Assad's forces pound rebel stronghold in Aleppo
ALEPPO, Syria (Reuters) - Syrian army tanks shelled Aleppo and a helicopter gunship strafed rebel positions with heavy machinegun fire as they fought into early Monday for control of the country's biggest city and key battleground of the 17-month uprising.
After U.N. Security Council paralysis on Syria forced peace envoy Kofi Annan to resign last week, and with his ceasefire plan a distant memory, rebels have been battered by a government onslaught in Aleppo and the capital Damascus.
The main focus of fighting in Aleppo has been the Salaheddine district, a gateway into the city of 2.5 million people, where Reuters witnessed heavy fighting.
Tanks pounded alleyways where rebels sought cover. One shell hit a building next to the Reuters reporting team, pouring rubble on to the street and sending billows of smoke and dust into the sky.
State television said Assad's forces were "cleansing the terrorist filth" from the country, which has been sucked into an increasingly sectarian conflict that has killed about 18,000 people and could spill into neighboring states.
In Damascus, troops backed by fighter jets have kept up an offensive against the last rebel bastion there in recent days.
Syria's two main cities had been relatively free of violence until last month when fighters poured into them, transforming the war. The government largely repelled the assault on Damascus but has had more difficulty recapturing Aleppo.
Rebel commanders say they anticipate a major Syrian army offensive in Aleppo and one fighter said they had already had to pull back from some streets after army snipers advanced on Saturday under cover of the fierce aerial and tank bombardment.
"The Syrian army is penetrating our lines," said Mohammad Salifi, a 35-year-old former government employee. "So we were forced to strategically retreat until the shelling ends," he said, adding the rebels were trying to push the army back again.
Late on Sunday rebels clashed with the army in Aleppo's south-eastern Nayrab district, a fighter who called himself Abu Jumaa said. The army responded by shelling eastern districts. There were also clashes on the southern ring road, which could be a sign the army was preparing to surround the city.
Once a busy shopping and restaurant district where residents would spend evenings with their families, Aleppo's Salaheddine district is now white with dust, broken concrete and rubble.
Tank shell holes gape wide on the top of buildings near the front line, and homes of families and couples have been turned into look-outs and sniper locations for rebel fighters.
Large mounds of concrete are used as barriers to close off streets. Lamp posts lie horizontally across the road after being downed by shelling.
Civilians trickle back to collect their belongings and check on their homes. Late on Saturday a confused elderly man stumbled into 15th street as rebels exchanged fire with the army.
"Get out of the way! Get off the street!" fighters shouted, grabbing him and taking him to shelter.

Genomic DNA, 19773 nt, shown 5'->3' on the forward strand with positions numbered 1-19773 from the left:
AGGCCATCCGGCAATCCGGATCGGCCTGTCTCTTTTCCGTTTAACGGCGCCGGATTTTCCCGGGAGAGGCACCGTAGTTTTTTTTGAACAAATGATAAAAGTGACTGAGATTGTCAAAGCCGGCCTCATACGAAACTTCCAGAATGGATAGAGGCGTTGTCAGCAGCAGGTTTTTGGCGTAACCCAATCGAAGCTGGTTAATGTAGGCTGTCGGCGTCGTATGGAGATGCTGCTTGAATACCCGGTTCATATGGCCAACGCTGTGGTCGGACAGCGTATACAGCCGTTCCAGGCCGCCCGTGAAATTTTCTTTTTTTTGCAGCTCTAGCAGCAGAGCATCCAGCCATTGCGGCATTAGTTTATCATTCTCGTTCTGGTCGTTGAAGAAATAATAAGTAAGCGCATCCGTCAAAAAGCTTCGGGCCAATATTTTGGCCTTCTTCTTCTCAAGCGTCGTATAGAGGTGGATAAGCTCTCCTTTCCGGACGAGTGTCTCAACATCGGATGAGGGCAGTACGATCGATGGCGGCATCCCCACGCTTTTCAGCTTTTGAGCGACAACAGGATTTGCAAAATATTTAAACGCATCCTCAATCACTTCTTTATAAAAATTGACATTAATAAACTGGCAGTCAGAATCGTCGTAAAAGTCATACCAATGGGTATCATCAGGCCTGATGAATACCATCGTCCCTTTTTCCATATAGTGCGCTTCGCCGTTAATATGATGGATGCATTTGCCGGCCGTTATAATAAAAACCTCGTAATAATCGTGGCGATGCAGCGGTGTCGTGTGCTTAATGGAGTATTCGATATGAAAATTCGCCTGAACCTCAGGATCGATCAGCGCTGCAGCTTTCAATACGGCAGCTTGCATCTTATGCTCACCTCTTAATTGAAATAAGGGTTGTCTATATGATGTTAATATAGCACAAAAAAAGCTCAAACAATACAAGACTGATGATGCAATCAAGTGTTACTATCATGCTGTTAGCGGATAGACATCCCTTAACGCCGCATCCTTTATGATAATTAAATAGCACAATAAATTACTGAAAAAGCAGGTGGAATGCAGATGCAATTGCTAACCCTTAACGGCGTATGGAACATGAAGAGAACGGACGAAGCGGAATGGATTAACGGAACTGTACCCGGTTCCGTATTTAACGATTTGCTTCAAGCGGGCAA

"I just wanted to buy some blackberry juice," he told the fighters, his face reflecting confusion and horror at the damage to his street. Instinctively, he took his personal ID out of his chest pocket to show the rebels, a habit from the strict days of the Assad security officials.
During the day, others emerged from damaged buildings. A couple stood shaking with fear at an intersection a few meters from the fighting as a medic waved a car down to take them to safety.
"Just to hold power he is willing to destroy our streets, our homes, kill our sons," wept Fawzia Um Ahmed, referring to Assad's determined counter-offensive against the rebels.
"I can't recognize these streets anymore."
The violence has elements of a proxy war between Sunni and Shi'ite Islam which could spill beyond Syrian borders.
Assad is a member of the Alawite faith, an offshoot of Shi'ite Islam that has dominated Syrian politics through more than 40 years of his family's rule in a country that has a Sunni Muslim majority. He is supported by Shi'ite Iran and by Lebanon's armed Shi'ite Hezbollah movement.
The Sunni-ruled Muslim Gulf Arab states have called for rebels to be armed and Turkey has provided them with a base, angering Damascus and prompting Syrian state television on Sunday to refer to the rebels as a "Turkish-Gulf militia".
It said the bodies of Turkish and Afghan fighters had been found in Aleppo, without giving details.
On Sunday Syrian rebels claimed responsibility for capturing 48 Iranians in Syria and said they were checking their identities to show that Tehran was involved in fighting for Assad, a rebel officer said.
Iran says the captives were religious pilgrims visiting holy sites in Syria, abducted from a bus in Damascus. It has called on Turkey and Qatar to help secure their release.
In Damascus, residents said the bodies of six Palestinians arrested during a security sweep by the army in the southern Tadamon district were discovered on Sunday. Another nine men were missing, they said. Accounts from the capital could not be verified because the government restricts access.
(Additional reporting by Yeganeh Torbati and Mirna Sleiman in Dubai; Writing by Dominic Evans and Peter Graff; Editing by Pravin Char)
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